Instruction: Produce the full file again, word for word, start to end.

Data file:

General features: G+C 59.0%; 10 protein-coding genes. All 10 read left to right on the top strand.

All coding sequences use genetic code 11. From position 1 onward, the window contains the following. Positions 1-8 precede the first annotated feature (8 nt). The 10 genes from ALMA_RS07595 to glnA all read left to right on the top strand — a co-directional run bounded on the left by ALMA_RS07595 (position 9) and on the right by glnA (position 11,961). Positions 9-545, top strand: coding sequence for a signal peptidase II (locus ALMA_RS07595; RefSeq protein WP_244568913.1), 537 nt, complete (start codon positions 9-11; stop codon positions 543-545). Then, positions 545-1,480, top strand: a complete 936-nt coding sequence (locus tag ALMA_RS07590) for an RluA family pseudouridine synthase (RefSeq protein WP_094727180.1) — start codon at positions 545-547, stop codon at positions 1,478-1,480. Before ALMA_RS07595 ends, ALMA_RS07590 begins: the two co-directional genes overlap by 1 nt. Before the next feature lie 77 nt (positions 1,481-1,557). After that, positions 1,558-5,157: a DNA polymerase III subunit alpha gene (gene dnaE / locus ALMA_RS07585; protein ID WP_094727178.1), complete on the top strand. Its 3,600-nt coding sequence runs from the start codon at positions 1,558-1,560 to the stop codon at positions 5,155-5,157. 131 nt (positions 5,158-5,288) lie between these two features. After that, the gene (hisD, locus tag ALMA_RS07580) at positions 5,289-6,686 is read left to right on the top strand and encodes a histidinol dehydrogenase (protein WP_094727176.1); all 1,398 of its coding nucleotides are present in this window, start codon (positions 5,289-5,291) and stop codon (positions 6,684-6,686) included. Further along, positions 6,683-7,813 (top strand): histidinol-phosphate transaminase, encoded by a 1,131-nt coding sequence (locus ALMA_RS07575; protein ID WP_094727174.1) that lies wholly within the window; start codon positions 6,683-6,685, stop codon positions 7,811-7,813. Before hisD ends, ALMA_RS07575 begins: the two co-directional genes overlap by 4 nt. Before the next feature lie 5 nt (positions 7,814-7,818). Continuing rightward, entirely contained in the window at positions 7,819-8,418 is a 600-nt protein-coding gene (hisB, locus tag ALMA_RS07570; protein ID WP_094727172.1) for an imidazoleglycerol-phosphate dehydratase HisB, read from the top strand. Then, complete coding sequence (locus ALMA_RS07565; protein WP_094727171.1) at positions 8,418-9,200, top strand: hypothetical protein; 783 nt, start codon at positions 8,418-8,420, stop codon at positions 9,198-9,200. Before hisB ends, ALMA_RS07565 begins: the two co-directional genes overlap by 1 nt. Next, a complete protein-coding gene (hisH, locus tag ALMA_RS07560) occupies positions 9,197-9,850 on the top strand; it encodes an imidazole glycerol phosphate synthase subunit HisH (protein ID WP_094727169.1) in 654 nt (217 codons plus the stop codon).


General features: G+C 59.0%; 10 protein-coding genes. All 10 read left to right on the top strand.

All coding sequences use genetic code 11. From position 1 onward, the window contains the following. Positions 1-8 precede the first annotated feature (8 nt). The 10 genes from ALMA_RS07595 to glnA all read left to right on the top strand — a co-directional run bounded on the left by ALMA_RS07595 (position 9) and on the right by glnA (position 11,961). Positions 9-545, top strand: coding sequence for a signal peptidase II (locus ALMA_RS07595; RefSeq protein WP_244568913.1), 537 nt, complete (start codon positions 9-11; stop codon positions 543-545). Then, positions 545-1,480, top strand: a complete 936-nt coding sequence (locus tag ALMA_RS07590) for an RluA family pseudouridine synthase (RefSeq protein WP_094727180.1) — start codon at positions 545-547, stop codon at positions 1,478-1,480. Before ALMA_RS07595 ends, ALMA_RS07590 begins: the two co-directional genes overlap by 1 nt. Before the next feature lie 77 nt (positions 1,481-1,557). After that, positions 1,558-5,157: a DNA polymerase III subunit alpha gene (gene dnaE / locus ALMA_RS07585; protein ID WP_094727178.1), complete on the top strand. Its 3,600-nt coding sequence runs from the start codon at positions 1,558-1,560 to the stop codon at positions 5,155-5,157. 131 nt (positions 5,158-5,288) lie between these two features. After that, the gene (hisD, locus tag ALMA_RS07580) at positions 5,289-6,686 is read left to right on the top strand and encodes a histidinol dehydrogenase (protein WP_094727176.1); all 1,398 of its coding nucleotides are present in this window, start codon (positions 5,289-5,291) and stop codon (positions 6,684-6,686) included. Further along, positions 6,683-7,813 (top strand): histidinol-phosphate transaminase, encoded by a 1,131-nt coding sequence (locus ALMA_RS07575; protein ID WP_094727174.1) that lies wholly within the window; start codon positions 6,683-6,685, stop codon positions 7,811-7,813. Before hisD ends, ALMA_RS07575 begins: the two co-directional genes overlap by 4 nt. Before the next feature lie 5 nt (positions 7,814-7,818). Continuing rightward, entirely contained in the window at positions 7,819-8,418 is a 600-nt protein-coding gene (hisB, locus tag ALMA_RS07570; protein ID WP_094727172.1) for an imidazoleglycerol-phosphate dehydratase HisB, read from the top strand. Then, complete coding sequence (locus ALMA_RS07565; protein WP_094727171.1) at positions 8,418-9,200, top strand: hypothetical protein; 783 nt, start codon at positions 8,418-8,420, stop codon at positions 9,198-9,200. Before hisB ends, ALMA_RS07565 begins: the two co-directional genes overlap by 1 nt. Next, a complete protein-coding gene (hisH, locus tag ALMA_RS07560) occupies positions 9,197-9,850 on the top strand; it encodes an imidazole glycerol phosphate synthase subunit HisH (protein ID WP_094727169.1) in 654 nt (217 codons plus the stop codon).